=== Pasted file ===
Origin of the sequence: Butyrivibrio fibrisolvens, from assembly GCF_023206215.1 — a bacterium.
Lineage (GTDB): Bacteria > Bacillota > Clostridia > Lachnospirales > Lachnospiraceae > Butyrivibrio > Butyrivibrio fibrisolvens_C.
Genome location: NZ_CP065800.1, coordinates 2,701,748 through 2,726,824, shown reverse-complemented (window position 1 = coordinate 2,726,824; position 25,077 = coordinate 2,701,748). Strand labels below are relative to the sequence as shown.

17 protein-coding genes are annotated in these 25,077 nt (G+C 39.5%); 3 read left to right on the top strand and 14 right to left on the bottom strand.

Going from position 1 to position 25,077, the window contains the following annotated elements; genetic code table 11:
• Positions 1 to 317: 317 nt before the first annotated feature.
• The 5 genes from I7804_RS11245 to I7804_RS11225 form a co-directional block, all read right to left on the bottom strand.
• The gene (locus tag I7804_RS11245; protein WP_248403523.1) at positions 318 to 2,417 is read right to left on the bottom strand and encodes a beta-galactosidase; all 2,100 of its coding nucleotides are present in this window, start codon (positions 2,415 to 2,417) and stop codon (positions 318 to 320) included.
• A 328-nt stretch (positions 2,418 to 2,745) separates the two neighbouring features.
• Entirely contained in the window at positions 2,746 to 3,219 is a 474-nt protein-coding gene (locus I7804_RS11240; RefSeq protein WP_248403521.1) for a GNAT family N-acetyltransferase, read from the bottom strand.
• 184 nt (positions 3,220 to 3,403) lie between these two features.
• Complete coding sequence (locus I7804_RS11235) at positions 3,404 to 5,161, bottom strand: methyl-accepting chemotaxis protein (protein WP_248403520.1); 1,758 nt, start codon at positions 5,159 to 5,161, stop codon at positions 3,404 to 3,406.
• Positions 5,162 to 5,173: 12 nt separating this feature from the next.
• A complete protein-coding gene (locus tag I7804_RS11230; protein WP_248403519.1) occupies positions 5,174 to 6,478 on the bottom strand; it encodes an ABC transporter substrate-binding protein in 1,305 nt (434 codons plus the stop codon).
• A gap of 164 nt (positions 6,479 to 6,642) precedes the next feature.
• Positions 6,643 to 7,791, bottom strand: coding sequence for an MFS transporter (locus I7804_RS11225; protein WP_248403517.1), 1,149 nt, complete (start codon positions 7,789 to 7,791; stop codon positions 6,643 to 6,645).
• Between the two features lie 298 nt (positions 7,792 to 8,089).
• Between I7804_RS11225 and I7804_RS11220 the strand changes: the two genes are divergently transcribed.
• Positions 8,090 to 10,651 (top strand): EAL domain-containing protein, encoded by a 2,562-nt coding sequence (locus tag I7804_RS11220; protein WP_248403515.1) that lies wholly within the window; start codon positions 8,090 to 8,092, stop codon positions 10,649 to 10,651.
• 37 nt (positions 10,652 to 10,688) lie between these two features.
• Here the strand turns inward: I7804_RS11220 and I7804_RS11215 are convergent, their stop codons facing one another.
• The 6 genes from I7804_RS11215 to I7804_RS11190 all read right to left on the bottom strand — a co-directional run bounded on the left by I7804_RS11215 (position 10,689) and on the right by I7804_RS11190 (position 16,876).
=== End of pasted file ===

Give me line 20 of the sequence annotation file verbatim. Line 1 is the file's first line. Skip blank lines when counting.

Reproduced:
• 37 nt (positions 10,652 to 10,688) lie between these two features.